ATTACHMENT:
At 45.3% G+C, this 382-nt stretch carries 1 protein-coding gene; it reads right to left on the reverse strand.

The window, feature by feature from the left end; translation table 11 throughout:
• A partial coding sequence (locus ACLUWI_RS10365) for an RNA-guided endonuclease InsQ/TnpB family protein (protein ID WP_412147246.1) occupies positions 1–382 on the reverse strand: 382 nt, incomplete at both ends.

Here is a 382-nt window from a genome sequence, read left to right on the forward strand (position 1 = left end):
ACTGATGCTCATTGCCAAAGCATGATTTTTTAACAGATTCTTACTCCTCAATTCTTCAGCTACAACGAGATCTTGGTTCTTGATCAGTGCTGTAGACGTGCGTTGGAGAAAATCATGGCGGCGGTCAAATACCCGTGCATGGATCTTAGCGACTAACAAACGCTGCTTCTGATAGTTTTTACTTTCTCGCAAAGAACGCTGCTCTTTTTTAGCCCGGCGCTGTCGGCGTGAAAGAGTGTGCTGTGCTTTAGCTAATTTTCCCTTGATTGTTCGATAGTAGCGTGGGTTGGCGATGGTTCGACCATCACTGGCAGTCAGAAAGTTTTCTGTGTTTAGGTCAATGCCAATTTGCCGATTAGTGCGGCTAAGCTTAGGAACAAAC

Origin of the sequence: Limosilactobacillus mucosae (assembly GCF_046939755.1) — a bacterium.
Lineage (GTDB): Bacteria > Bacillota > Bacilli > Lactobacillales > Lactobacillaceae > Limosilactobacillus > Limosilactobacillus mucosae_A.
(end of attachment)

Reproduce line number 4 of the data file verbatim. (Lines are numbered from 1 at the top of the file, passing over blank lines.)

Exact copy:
Here is a 382-nt window from a genome sequence, read left to right on the forward strand (position 1 = left end):